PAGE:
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Net summit raises safety issues

As the debate continues at the Children's Internet Summit, questions abound regarding how to best keep children safe online.

As the debate continues in Washington at the Children's Internet Summit, questions abound regarding how to best keep children safe on the Internet, especially in the areas of parental control, filtering software, and educating children about avoiding sexual predators and obscene content.

Though government, industry, and communities all seem to agree that children should be protected from obscene content and sexual predators, lines are not yet drawn as to what constitutes "indecent" or "inappropriate" content, and responsibility for safeguarding children online is still being shuffled from group to group.

"We have to find a way to encourage the promise of the Internet while keeping the perils at bay," said Ernie Allen from the National Center for Missing and Exploited Children, which recently set up a federally funded "CyberTip Line" to report illegal activity on the Net.

Participants at a "Safety Summit" today agreed that parents should be equipped with the knowledge to guide their children's experiences on the Internet, to educate them on the risks of encountering predators in chat rooms, and to monitor children's access to obscene material.

Larry Magid, a columnist for the Los Angeles Times, said, "We have to work with parents and children to develop critical thinking and judgment skills on a family level. Because all the filtering software in the world--unless you block kids completely from chat rooms and personal email--can't substitute for knowing how to deal with a potentially bad situation."

To that end, the Children's Partnership will disseminate a new information resource for families entitled "Keeping Kids Safe Online--Tips and Tools for Parents." The brochure will provide parents with information about the benefits and risks of the Internet as well as parenting tips for email and chat rooms. The brochure will be posted on the Children's Partnership site and distributed on paper nationally "through a variety of channels," according to the organization.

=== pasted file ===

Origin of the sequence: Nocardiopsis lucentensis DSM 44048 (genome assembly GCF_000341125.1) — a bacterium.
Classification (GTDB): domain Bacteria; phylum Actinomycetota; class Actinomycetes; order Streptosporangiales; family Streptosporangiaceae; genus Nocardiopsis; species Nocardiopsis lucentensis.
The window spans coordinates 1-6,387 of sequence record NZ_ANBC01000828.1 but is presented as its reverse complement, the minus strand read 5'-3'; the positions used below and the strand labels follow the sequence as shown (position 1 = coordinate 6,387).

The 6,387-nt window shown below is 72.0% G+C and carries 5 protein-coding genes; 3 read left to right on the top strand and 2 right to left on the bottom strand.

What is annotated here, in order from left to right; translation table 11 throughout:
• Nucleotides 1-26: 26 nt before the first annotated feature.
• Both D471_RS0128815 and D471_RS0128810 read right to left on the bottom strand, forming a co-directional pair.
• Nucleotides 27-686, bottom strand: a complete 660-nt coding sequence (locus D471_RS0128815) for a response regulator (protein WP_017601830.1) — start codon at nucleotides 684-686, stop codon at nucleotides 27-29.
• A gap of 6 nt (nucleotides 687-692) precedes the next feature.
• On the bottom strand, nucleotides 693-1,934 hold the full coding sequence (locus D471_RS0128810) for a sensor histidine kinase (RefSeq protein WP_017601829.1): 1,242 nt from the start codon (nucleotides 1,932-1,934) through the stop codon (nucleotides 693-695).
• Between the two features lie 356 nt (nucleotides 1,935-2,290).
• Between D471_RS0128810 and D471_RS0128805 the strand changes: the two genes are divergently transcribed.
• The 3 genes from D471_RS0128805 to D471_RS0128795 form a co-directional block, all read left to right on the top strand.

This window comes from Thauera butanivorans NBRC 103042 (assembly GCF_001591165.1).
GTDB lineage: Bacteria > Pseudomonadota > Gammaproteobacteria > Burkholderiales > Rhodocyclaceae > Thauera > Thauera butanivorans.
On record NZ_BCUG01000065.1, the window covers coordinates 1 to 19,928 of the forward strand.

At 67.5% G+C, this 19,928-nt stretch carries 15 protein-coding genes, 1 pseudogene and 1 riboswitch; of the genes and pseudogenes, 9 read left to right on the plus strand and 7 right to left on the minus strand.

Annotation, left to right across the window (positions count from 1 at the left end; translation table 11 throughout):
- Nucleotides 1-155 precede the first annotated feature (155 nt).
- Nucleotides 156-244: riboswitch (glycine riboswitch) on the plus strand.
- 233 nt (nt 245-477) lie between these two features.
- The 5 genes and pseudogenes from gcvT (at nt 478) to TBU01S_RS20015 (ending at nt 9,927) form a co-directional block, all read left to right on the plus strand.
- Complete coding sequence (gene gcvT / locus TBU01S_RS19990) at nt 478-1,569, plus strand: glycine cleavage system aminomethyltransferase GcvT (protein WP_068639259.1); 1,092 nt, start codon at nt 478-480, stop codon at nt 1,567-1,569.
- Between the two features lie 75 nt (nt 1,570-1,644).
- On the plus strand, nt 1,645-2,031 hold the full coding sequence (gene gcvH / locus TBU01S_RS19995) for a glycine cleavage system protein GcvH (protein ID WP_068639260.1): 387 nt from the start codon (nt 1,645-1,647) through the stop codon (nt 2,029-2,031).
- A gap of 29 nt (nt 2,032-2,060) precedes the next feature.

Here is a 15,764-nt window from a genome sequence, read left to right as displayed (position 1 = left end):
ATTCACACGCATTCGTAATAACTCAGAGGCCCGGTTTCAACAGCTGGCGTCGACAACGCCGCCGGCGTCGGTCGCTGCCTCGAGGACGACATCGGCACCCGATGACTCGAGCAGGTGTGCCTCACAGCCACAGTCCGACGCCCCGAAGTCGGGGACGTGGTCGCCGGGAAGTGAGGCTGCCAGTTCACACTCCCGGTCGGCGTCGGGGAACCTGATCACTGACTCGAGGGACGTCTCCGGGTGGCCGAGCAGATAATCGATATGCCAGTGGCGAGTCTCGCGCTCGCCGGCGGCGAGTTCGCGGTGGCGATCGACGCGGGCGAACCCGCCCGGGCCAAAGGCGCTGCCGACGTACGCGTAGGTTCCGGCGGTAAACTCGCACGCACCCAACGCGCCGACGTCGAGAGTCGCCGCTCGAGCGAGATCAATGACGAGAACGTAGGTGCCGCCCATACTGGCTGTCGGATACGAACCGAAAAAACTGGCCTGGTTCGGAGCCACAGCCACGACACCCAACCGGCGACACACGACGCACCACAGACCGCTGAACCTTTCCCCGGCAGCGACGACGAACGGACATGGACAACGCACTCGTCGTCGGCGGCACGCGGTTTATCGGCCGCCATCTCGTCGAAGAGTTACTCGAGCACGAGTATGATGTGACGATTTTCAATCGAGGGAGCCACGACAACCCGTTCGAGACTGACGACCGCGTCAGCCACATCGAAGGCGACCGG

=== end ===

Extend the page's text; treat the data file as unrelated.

Donna Rice Hughes, communication director of advocacy group Enough is Enough, stressed that part of what is needed to make the Net safer for children is more aggressive law enforcement. "Obscenity is already illegal," she said. "And parents shouldn't have to deal with the illegal stuff, too. Their hands are full enough trying to deal with 'indecent' and 'inappropriate' content."

Marjorie Hodges, director of the computer policy and law program at Cornell University, pointed out that the difficult decisions come in drawing the line between obscene and indecent material. "We all have different opinions on where to draw the line there," she said. Generally, obscene material refers to more graphic, hard-core pornographic images.

Allen added that the key lies in encouraging the industry to take steps on its own, since law enforcement can't catch up with all the indecent material.

The industry is using the summit as a platform to announce its efforts toward protecting children, and it seems as though companies are taking the responsibility upon themselves.

For example, America Online and the Disney Corporation both announced new child-friendly features and parental controls on their sites. In addition, AT&T announced the creation of a children's page on its WorldNet service linked to Web sites appropriate for children. The company also continues to offer two Internet filters, Cyber Patrol and SurfWatch.

However, others contend that the industry is only making these inroads to avoid regulation by the government. There are currently four bills in Congress pending that would mandate that Internet service providers such as AT&T WorldNet offer filtering software. Some would require the ISPs to offer filters free to customers, while others would allow them to pass the cost of the software on to users.